Local

Judge To Hold Hearing On Reporters’ Notes In Ridulph Case

Jack Daniel McCullough, 71, was charged with kidnapping and murder in the 1957 slaying of 7-year-old Maria Ridulph in Sycamore, Ill. (Photo credit: DeKalb County Sheriff's Office)

Jack Daniel McCullough, 71, was charged with kidnapping and murder in the 1957 slaying of 7-year-old Maria Ridulph in Sycamore, Ill. (Photo credit: DeKalb County Sheriff’s Office)

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Updated 08/08/11 – 12:23 p.m.

SYCAMORE, Ill. (CBS) — A DeKalb County judge will hold a hearing next month to determine whether two reporters should give prosecutors their notes on jailhouse interviews with a man charged in the 1957 kidnapping and murder of a 7-year-old girl.

As WBBM Newsradio 780’s Lisa Fielding reports, DeKalb County State’s Attorney Clay Campbell filed subpoenas last week, asking that notes taken by the Chicago Tribune and the Associated Press be turned over to the court this week. Reporters from the news organizations conducted separate interviews with Jack Daniel McCullough last month at the King County Jail in Seattle.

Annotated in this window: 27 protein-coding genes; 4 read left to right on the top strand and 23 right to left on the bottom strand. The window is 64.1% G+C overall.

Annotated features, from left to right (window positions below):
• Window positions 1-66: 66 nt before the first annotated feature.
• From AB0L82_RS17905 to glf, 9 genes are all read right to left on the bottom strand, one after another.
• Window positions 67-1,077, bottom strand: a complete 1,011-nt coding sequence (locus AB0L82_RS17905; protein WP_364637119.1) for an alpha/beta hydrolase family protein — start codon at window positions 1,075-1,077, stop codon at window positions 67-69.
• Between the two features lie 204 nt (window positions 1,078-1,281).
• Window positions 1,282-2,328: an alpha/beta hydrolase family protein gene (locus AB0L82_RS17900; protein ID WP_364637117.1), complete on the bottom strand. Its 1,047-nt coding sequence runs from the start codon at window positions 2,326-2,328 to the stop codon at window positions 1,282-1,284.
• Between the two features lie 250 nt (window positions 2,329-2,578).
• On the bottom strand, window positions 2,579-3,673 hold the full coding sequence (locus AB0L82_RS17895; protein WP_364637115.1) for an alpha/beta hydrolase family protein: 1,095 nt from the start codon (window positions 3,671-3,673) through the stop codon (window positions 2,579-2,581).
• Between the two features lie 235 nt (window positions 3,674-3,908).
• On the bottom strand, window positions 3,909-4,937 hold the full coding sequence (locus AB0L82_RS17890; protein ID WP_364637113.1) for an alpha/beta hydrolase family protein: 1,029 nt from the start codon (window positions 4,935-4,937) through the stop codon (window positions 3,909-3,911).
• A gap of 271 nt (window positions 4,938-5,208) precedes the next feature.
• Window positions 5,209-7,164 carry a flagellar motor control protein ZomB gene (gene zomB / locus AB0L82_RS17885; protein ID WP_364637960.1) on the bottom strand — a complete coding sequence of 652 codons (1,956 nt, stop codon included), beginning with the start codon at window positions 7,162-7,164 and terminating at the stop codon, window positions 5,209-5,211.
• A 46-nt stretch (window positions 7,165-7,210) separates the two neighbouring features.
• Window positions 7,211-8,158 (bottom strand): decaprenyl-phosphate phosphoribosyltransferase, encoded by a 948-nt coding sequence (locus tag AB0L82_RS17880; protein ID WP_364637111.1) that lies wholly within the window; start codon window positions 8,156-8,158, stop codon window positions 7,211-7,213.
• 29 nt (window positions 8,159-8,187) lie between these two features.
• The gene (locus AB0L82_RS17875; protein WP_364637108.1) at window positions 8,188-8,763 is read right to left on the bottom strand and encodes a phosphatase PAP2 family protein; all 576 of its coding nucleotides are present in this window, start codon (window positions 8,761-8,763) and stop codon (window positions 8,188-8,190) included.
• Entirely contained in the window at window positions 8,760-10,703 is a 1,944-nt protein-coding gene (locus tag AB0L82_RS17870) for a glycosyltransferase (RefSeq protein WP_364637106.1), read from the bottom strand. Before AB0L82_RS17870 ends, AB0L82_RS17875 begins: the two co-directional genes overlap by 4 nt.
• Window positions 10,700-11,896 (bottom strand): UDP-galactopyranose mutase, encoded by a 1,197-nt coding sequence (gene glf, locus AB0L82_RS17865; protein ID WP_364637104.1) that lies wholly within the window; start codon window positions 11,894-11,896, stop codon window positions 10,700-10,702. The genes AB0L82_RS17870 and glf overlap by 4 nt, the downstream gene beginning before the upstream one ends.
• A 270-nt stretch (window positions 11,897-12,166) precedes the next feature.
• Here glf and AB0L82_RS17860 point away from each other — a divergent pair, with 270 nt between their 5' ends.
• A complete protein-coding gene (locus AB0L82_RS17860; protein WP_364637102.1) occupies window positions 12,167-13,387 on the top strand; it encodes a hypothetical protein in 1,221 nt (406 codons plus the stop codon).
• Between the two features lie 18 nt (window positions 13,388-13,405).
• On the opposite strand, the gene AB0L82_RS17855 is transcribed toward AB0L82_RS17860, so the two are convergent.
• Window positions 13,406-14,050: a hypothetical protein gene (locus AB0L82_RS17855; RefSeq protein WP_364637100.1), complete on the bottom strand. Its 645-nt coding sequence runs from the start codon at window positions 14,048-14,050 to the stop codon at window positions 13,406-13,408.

LISTEN: WBBM Newsradio’s Nancy Harty reports

At a hearing on Monday, a judge set a Sept. 29 court date to address whether the reporters have to give their notes to prosecutors.

Attorneys for the news organizations have argued that the subpoenas violate the Illinois Reporter’s Privilege Act and the U.S. and Illinois constitutions.

The Monday hearing will be the second for McCullough, 71, who is charged with killing Maria Ridulph, 7, a former neighbor from Sycamore.

When she vanished, Maria had just accepted a piggyback ride from a young man named Johnny; back then, McCullough used the name John Tessier.

McCullough has said he has an ironclad alibi for the murder, that he was headed to Chicago to undergo medical exams before joining the military. He used the same alibi when he was questioned about the murder at the time, then disappeared.

But one of McCullough’s former girlfriends recently found an unused train ticket hidden behind a photograph he had given her, which authorities have said shatters the alibi.

McCullough later became a police officer in Washington state. At the time of his arrest, he was living in a retirement community in Seattle and working as a night watchman.

Meanwhile, Maria’s body was exhumed last month, in the hopes of finding DNA or other scientific evidence that could help determine exactly how she died.

(TM and © Copyright 2011 CBS Radio Inc. and its relevant subsidiaries. CBS Radio and EYE Logo TM and Copyright 2011 CBS Broadcasting Inc. Used under license. All Rights Reserved. This material may not be published, broadcast, rewritten or redistributed. The Associated Press contributed to this report.)